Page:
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Re: Age of Gobi formations



Tim Donovon (sirius531@yahoo.com) wrote:

<If Ukhaa Tolgod is northeast of Khulsan, in the Nemegt basin, the implication
is that it underlies Khulsan, perhaps considerably, depending on distance.>

  This may or may not be true, but the positional difference must depend on
stratigraphy, not geography. In some places the Morrison can directly underlie
younger members of the Cedar Mountain, whereas in others the older members will
separate the two along with various thicknesses of the inconformity and
Sundance. *shrug*

<IIRC you previously posted that Ukhaa Tolgod lithologically resembles the Barun
Goyot more than the Djadokhta. But lithology varies considerably in outcrops of
Djadokhta age e.g. the lower mudstone layer at Alag Teg is overlain by lighter
sandstone like at Tugrikin Shire.>

  I never described the lithology of Ukhaa Tolgod, but this is largely true.
Lithologically is was wetter than Bayn Dzak, but the fauna have united Ukhaa
Tolgod with the Djadokhta in general, a condition that is prevalent in
literature on the locality.

<Page 261 indicates two dated Barungoyotian localities: Tsaagan Nuur 80 Ma, and
"Chuluut Uul" c 75 Ma.>

  Corresponding to which formations? Barungoyotian, once again, refers to an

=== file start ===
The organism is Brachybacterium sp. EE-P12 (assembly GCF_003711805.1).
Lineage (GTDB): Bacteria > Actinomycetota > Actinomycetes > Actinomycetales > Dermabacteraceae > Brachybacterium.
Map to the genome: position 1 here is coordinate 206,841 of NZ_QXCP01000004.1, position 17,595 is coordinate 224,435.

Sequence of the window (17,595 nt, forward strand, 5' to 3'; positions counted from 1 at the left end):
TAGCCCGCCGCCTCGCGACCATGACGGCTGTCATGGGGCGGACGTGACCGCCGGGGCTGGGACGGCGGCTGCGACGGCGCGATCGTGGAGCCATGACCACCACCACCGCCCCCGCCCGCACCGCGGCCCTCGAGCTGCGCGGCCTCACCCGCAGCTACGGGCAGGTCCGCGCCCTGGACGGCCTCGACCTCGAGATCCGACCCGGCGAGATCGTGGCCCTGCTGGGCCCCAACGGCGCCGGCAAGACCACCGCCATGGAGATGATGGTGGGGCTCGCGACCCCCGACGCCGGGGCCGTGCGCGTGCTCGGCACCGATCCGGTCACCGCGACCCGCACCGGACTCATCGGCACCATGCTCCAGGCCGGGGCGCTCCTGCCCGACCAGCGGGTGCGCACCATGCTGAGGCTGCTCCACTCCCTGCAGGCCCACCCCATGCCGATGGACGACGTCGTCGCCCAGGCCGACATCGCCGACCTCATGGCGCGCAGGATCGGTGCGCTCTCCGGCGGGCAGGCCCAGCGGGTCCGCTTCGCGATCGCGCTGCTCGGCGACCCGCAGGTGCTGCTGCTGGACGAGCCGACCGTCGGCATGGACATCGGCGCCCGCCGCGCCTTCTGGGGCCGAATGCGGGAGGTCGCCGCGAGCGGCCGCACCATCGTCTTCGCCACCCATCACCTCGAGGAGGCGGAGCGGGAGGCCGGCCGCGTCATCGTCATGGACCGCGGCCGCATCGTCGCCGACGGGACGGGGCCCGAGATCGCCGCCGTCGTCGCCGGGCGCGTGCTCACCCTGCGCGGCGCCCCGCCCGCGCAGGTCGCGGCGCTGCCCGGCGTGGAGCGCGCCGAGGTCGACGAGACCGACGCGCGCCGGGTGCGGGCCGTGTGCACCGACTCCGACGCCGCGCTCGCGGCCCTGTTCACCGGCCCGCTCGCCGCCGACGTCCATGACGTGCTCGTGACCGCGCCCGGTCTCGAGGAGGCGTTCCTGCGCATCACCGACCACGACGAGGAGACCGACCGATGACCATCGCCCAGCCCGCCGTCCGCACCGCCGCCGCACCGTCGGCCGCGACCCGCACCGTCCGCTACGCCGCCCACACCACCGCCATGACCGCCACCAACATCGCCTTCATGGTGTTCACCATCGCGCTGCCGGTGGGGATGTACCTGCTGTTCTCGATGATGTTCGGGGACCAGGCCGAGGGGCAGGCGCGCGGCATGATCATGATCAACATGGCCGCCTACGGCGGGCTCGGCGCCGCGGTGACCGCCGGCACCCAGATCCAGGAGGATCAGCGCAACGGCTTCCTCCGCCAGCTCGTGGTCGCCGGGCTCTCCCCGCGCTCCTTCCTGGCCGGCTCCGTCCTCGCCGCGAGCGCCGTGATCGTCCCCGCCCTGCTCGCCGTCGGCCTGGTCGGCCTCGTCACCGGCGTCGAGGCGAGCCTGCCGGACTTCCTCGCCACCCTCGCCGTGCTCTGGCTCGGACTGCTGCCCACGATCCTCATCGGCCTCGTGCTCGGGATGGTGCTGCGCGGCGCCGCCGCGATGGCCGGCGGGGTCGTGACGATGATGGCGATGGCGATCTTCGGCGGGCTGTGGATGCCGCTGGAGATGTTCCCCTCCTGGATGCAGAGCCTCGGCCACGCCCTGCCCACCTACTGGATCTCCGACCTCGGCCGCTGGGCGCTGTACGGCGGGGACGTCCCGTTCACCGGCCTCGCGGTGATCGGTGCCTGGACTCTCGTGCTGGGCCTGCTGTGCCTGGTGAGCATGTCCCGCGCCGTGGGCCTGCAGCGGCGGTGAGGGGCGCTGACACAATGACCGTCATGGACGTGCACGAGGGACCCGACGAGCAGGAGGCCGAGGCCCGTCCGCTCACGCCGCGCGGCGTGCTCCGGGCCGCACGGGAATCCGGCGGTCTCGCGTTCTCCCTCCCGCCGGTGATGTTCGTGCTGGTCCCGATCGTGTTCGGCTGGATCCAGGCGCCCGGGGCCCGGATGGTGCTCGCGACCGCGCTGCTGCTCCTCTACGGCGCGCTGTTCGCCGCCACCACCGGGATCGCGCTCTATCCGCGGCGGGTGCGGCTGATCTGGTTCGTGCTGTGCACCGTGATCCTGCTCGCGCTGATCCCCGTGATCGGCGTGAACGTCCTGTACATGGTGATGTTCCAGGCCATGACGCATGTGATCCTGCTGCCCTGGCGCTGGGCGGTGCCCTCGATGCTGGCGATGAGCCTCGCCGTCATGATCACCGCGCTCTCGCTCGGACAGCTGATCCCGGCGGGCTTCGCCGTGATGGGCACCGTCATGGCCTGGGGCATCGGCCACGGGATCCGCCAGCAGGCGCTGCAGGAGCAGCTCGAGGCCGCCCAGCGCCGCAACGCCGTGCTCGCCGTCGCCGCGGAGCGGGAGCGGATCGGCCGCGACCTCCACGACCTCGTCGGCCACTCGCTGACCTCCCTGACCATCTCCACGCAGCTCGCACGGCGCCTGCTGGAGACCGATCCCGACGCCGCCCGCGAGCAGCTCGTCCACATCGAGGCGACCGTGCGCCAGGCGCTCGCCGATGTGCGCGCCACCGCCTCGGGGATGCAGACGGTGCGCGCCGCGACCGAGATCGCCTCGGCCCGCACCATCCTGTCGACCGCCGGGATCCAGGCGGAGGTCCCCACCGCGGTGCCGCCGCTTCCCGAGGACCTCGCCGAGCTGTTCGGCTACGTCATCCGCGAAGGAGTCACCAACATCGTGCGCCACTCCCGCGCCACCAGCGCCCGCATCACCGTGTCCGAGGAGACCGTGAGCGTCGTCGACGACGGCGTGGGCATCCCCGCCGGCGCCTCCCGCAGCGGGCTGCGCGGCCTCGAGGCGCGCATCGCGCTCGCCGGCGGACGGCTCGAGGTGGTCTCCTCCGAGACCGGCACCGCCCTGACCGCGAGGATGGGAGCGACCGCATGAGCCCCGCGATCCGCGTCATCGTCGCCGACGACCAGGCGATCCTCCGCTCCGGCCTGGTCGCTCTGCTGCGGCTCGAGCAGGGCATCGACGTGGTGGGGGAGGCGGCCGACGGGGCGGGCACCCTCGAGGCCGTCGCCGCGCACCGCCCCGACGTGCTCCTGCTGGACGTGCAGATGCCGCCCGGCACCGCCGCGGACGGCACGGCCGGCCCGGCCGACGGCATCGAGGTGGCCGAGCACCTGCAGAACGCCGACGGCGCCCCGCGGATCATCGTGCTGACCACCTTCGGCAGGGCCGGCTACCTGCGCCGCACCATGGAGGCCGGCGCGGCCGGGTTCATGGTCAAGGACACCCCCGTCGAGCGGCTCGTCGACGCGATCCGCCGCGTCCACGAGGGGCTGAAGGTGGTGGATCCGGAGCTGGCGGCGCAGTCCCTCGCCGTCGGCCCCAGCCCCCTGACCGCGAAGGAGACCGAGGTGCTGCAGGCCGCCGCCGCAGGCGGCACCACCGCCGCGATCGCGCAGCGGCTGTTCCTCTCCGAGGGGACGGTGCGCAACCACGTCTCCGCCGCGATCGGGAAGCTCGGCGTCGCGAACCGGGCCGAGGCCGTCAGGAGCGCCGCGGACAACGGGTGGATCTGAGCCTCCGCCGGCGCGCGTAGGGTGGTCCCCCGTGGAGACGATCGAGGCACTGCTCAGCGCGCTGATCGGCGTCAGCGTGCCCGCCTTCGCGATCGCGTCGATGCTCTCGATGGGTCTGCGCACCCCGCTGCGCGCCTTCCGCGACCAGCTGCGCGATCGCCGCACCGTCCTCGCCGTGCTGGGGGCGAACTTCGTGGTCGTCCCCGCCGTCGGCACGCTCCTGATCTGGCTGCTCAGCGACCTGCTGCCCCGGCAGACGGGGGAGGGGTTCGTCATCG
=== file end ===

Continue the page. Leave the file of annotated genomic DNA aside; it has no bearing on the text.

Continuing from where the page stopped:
"age", not a lithostratigraphic series.

<And the dating is obsolete anyway.>

  The why cite it?

<Shulalov, page 268, united the two.>

  He has yet to be followed. The literature was written and known since 1994,
and still the two are separated by researchers in the region, Mongolian,
Chinese, and Western alike.

<You mean hadrosaur taxon.>

  Not unless I was excluding thyreophores, which I suppose I could have included
for comparison, but it would only serve to muggy the issue: *Barsboldia* is not
a thyreophoran, a clear conclusion based on the dorsal, sacral, and caudal
morphologies.

<Maybe it is pathological.>

  In which case we'd have to support the similar morphology in say, stegosaurs,
would be as likely to be pathological. Successive vertebrae with club-shaped
distal ends, expanded only laterally, in multiple taxa, suggest it is not,
especially as neural pathologies appear to be toward other spines and occur
rather than in a series but in interrupted continuity; that is, they are
unusually notable when they appear, as in one spine in five has this deformity,
rather than the base of the tail as occurs in stegosaurs. I think Osmólska and
Maryanska ruled this out for similar reasons.

<Does it resemble any other roughly contemporaneous hadrosaur to the same or a
greater degree e.g. Amurosaurus?>

  I have not seen the postcrania of *Amurosaurus*, only the described maxilla
and dentary, so I couldn't comment on that.

  Cheers,

  Jaime A. Headden

  Little steps are often the hardest to take. We are too used to making leaps in
the face of adversity, that a simple skip is so hard to do.  We should all learn
to walk soft, walk small, see the world around us rather than zoom by it.

  "Innocent, unbiased observation is a myth." --- P.B. Medawar (1969)